Participants completed a creativity test, where they were given two minutes to come up with as many unusual uses for an object as they could. For example, they were given two minutes to come up with as many unusual uses as they could for a brick, and then another two minutes for a second object, such as a plastic cup.
They were then assigned to one of four conditions:
Condition one – participants were given a task for 12 minutes that required focused attention
Condition two – participants were given an undemanding task for 12 minutes that allowed their mind to wander
Condition three – participants were asked to sit quietly and rest for 12 minutes
Condition four – participants were given no time at all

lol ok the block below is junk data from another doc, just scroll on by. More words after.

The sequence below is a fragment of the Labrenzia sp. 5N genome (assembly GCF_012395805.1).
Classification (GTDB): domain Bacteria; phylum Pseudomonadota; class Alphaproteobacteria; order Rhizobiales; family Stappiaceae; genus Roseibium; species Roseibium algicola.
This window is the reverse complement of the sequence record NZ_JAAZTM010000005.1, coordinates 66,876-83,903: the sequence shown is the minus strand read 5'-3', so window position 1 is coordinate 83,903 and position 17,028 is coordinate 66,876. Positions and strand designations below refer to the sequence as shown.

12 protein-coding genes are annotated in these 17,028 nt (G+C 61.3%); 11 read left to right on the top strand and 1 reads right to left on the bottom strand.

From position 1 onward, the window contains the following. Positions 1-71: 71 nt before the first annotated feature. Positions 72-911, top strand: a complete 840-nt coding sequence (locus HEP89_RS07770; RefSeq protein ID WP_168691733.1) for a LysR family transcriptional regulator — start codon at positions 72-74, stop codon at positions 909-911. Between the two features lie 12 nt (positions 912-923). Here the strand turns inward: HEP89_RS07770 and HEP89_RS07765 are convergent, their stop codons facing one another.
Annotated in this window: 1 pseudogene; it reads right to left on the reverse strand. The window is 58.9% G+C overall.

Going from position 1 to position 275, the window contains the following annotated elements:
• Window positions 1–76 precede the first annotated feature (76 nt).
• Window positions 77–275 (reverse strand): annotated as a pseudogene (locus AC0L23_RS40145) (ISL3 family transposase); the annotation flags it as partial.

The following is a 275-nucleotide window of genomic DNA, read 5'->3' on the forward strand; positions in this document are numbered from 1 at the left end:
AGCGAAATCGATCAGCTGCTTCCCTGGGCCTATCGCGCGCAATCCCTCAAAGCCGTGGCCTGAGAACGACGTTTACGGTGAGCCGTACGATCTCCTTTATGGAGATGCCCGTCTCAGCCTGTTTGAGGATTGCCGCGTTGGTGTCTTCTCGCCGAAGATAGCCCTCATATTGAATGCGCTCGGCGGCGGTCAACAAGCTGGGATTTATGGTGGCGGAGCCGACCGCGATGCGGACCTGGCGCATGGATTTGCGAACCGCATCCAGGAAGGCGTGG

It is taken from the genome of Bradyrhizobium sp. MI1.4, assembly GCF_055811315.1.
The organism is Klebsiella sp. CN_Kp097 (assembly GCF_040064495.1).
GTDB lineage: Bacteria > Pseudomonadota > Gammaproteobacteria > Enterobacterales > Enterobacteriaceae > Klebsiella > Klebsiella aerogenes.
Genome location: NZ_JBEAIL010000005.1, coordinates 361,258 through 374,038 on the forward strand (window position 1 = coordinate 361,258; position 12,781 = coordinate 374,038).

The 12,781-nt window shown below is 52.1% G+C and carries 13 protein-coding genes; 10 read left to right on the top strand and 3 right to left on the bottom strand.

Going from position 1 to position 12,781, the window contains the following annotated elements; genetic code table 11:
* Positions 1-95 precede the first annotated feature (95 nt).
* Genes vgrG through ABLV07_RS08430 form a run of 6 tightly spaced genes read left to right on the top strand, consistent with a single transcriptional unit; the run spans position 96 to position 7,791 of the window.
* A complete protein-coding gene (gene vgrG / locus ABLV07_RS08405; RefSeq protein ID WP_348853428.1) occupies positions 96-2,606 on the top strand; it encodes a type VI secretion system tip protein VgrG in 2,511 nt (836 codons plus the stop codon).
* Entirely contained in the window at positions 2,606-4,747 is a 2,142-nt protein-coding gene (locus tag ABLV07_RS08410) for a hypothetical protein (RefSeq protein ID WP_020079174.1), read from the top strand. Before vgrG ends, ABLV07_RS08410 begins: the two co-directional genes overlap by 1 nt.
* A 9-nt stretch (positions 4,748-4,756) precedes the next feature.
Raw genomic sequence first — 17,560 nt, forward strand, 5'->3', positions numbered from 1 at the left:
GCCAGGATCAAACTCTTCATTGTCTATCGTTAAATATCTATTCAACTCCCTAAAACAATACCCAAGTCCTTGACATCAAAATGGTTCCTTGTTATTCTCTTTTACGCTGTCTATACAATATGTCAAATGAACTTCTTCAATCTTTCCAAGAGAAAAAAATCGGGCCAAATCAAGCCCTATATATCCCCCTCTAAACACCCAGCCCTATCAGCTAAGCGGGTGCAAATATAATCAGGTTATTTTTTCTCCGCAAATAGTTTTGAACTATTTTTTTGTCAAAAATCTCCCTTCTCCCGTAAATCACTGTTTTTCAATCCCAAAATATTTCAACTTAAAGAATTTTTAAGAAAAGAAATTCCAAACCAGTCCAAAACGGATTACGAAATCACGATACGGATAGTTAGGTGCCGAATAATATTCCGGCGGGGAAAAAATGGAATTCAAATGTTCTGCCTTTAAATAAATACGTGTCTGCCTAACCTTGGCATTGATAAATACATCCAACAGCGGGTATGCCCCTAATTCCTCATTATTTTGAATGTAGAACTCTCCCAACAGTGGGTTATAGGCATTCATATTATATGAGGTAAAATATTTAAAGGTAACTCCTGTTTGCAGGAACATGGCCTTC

Then the participants were given the same creativity test – they had two minutes per object to generate as many unusual uses as they could.
The participants who engaged in an undemanding task during the 12-minute period displayed significantly greater improvement in their creativity than any of the other conditions. They were coming up with more unique, creative uses for the object they’d seen before.
Doing almost nothing by carrying out an undemanding task (such as doodling, or aimless walking) frees up your brain for creative thinking.
If you want to read the full report on this study, you can find it here.